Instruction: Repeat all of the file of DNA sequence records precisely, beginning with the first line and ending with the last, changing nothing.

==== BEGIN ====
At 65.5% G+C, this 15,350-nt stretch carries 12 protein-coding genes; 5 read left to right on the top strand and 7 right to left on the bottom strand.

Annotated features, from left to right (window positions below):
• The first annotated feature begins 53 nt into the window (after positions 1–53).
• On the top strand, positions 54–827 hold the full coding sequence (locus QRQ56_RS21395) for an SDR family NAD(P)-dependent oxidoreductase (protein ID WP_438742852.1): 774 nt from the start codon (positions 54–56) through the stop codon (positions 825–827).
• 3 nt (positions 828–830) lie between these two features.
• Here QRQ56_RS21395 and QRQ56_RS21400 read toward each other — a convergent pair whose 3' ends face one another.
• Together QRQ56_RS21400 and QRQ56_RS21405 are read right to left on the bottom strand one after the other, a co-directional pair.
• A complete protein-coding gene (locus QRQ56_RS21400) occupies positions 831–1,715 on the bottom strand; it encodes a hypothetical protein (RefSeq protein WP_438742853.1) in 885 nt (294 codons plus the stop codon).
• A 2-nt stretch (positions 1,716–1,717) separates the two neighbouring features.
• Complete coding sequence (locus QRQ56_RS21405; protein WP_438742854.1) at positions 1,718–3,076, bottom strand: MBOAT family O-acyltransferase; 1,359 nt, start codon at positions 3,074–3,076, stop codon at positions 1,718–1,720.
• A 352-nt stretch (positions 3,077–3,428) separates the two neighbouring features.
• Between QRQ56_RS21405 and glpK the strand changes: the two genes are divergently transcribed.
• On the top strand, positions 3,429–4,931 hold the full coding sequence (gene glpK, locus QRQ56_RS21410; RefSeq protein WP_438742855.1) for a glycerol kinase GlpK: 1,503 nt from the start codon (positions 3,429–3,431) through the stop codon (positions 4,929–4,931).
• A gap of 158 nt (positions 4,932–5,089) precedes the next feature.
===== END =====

At 65.5% G+C, this 15,350-nt stretch carries 12 protein-coding genes; 5 read left to right on the top strand and 7 right to left on the bottom strand.

Annotated features, from left to right (window positions below):
• The first annotated feature begins 53 nt into the window (after positions 1–53).
• On the top strand, positions 54–827 hold the full coding sequence (locus QRQ56_RS21395) for an SDR family NAD(P)-dependent oxidoreductase (protein ID WP_438742852.1): 774 nt from the start codon (positions 54–56) through the stop codon (positions 825–827).
• 3 nt (positions 828–830) lie between these two features.
• Here QRQ56_RS21395 and QRQ56_RS21400 read toward each other — a convergent pair whose 3' ends face one another.
• Together QRQ56_RS21400 and QRQ56_RS21405 are read right to left on the bottom strand one after the other, a co-directional pair.
• A complete protein-coding gene (locus QRQ56_RS21400) occupies positions 831–1,715 on the bottom strand; it encodes a hypothetical protein (RefSeq protein WP_438742853.1) in 885 nt (294 codons plus the stop codon).
• A 2-nt stretch (positions 1,716–1,717) separates the two neighbouring features.
• Complete coding sequence (locus QRQ56_RS21405; protein WP_438742854.1) at positions 1,718–3,076, bottom strand: MBOAT family O-acyltransferase; 1,359 nt, start codon at positions 3,074–3,076, stop codon at positions 1,718–1,720.
• A 352-nt stretch (positions 3,077–3,428) separates the two neighbouring features.
• Between QRQ56_RS21405 and glpK the strand changes: the two genes are divergently transcribed.
• On the top strand, positions 3,429–4,931 hold the full coding sequence (gene glpK, locus QRQ56_RS21410; RefSeq protein WP_438742855.1) for a glycerol kinase GlpK: 1,503 nt from the start codon (positions 3,429–3,431) through the stop codon (positions 4,929–4,931).
• A gap of 158 nt (positions 4,932–5,089) precedes the next feature.